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A Brutal, Blonde, Buff Bond is Back!
by Matt Forsman on Nov 17, 2006
2002’s Die Another Day was a box office bonanza for the Bond franchise making more money than any other Bond film. Needless to say, there were more than a few eyebrows raised when the decision was made to oust Pierce Brosnan, who was arguably a large part of the reason for Die Another Day’s success.
The decision to cast the relatively unknown Daniel Craig (Layercake) as the next Bond was met with a deluge of skepticism. Die hard Bond fans were reminded of the lackluster versions of Bond played by Timothy Dalton and George Lazenby. But, make no mistake about it Bond is back with a vengeance in Casino Royale.
The Broccoli family opted for a full reboot of the franchise with Casino Royale (appropriately, this was Ian Fleming’s first Bond book). Far from being a cynical, seasoned, nearly invincible super spy, Craig’s Bond is a “blunt instrument” (M’s very words). Her assessment isn’t too far off the mark.
This barely post-pubescent Bond just received his “00” status and it shows. This Bond kills with a sloppy, brutal hand, but you can’t help loving his unpolished approach. This new Bond would have likely bludgeoned Pierce Brosnan’s incarnation with a stale baguette before he could say “shaken, not stirred”.
Daniel Craig deserves all the credit in the world for this performance. Icy, relentless, and vicious, this is perhaps the Bond Ian Fleming always envisioned. Craig brings an intensity to his performance that is ferocious and simply staggering. Craig’s turn as Bond is reminiscent of Russell Crowe’s powerful performance in Gladiator.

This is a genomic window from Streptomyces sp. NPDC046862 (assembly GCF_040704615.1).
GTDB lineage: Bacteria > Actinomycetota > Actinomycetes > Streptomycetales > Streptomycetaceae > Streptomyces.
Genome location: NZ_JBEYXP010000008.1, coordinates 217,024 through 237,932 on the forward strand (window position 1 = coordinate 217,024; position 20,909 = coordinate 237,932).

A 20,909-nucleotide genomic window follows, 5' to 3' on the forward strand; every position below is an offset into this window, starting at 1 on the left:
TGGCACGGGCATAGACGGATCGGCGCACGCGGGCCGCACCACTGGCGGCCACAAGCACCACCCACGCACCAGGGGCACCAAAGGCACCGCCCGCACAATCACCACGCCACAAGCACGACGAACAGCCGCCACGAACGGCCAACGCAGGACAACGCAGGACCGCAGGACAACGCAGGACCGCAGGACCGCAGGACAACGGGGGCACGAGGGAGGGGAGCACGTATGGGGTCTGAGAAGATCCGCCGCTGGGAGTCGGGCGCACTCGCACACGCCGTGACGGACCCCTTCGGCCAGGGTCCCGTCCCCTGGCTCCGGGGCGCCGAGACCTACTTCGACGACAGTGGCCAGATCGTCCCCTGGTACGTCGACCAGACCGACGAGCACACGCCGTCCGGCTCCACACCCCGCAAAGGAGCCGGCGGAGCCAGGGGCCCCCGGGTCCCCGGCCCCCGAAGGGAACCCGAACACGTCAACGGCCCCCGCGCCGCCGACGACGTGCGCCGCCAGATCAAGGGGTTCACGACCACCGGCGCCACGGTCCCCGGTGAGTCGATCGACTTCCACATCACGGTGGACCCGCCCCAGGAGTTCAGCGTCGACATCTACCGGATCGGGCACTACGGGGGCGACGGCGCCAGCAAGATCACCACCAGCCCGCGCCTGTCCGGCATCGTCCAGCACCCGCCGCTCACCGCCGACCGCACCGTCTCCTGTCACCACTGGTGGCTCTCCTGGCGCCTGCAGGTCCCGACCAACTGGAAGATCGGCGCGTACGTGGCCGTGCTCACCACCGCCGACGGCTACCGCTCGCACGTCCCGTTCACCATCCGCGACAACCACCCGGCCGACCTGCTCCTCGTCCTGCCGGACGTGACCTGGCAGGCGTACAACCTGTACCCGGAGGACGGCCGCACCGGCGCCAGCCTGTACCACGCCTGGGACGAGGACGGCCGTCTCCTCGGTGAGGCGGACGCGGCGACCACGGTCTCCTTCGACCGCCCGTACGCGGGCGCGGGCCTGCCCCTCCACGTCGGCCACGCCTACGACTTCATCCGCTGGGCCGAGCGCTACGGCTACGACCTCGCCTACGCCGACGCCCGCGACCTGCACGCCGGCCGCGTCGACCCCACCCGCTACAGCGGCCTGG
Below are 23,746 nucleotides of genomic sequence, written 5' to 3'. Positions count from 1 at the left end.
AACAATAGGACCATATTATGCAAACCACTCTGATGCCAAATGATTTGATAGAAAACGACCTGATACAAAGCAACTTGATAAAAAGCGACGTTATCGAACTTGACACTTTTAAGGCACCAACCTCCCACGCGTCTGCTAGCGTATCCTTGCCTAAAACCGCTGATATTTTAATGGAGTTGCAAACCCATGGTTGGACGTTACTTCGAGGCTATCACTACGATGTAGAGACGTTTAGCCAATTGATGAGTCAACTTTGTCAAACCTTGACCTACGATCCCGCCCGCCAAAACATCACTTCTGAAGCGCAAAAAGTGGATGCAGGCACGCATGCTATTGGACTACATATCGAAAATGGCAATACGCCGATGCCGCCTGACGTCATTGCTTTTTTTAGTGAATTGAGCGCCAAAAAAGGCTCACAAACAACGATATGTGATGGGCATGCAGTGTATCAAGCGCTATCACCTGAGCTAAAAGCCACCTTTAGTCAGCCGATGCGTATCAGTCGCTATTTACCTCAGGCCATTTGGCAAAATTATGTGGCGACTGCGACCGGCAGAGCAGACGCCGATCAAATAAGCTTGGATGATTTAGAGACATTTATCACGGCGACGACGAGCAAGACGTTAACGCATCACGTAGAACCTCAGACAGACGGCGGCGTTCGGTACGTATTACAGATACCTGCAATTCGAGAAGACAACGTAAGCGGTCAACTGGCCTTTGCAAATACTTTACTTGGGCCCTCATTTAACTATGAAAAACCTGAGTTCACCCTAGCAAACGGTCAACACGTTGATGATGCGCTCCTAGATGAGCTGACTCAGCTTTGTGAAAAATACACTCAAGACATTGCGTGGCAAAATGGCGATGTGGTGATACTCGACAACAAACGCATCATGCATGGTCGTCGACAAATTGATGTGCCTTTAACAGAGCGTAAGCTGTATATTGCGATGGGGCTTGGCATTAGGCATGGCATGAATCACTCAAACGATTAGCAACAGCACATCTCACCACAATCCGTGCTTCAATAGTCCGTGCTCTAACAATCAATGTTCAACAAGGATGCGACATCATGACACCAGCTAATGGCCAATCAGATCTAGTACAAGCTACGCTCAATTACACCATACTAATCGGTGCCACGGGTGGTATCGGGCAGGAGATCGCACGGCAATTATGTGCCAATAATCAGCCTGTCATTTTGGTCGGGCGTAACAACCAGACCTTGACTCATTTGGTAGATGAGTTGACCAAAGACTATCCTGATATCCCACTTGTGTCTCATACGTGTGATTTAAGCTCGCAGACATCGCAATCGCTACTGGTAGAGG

This time around Bond finds himself on the trail of the nefarious Le Chiffre (Mads Mikkelsen) who is the banker to a myriad of terrorist organizations. Apparently, Le Chiffre is organizing a high stakes poker game worth millions. In an effort to derail his terrorist funding, Bond gladly takes a spot at the table with millions of dollars and lives at stake.
Naturally, Le Chiffre comes to realize who he’s facing on the other side of the table and manages to put Bond in a few uncomfortable spots during the course of this marathon game. But, despite the direst of circumstance, Bond finds a way to get by, even if he takes a few on the chin in the process.
It is this very fallibility that makes Casino Royale and this version of Bond so compelling. For perhaps the first time (okay…Timothy Dalton tried to pull this off in The Living Daylights and A License To Kill, but didn’t quite hit the mark) we see Bond as more than a suave, sophisticated, invincible “00” agent.
This Bond is flawed and his mistakes have real consequences, but it makes him human and accessible in a way no other Bond has been. This is a Bond who doesn’t always make the right decision and endures pain (of just about every kind imaginable). This is not exactly the Bond we’re used to seeing.
There’s an intelligence and humanity to Casino Royale that is absent from most Bond films and it turns this film into something more than just a great Bond film, it’s simply a great film…period. For those seeking only pithy comebacks, cool gadgets, and darkly comical death sequences, you best look elsewhere. Casino Royale is a fantastic spy/espionage film more in line with The Bourne Identity than the Bond films of the mid/late 90s.
Above and beyond this, Casino Royale is a wonderful re-introduction to a character who likely just got a new lease on life…Bond, James Bond. It’s great to have you back, James.
Rating: 4.5 out of 5 stars
by Matt Forsman on Nov 17, 2006
images courtesy of MGM/Columbia Pictures
Mads Mikkelsen as Le Chiffre, Urbano Barberini, Jeffrey Wright, Tsai Chin and Daniel Craig as James Bond
Daniel Craig and Eva Green as Vesper Lynd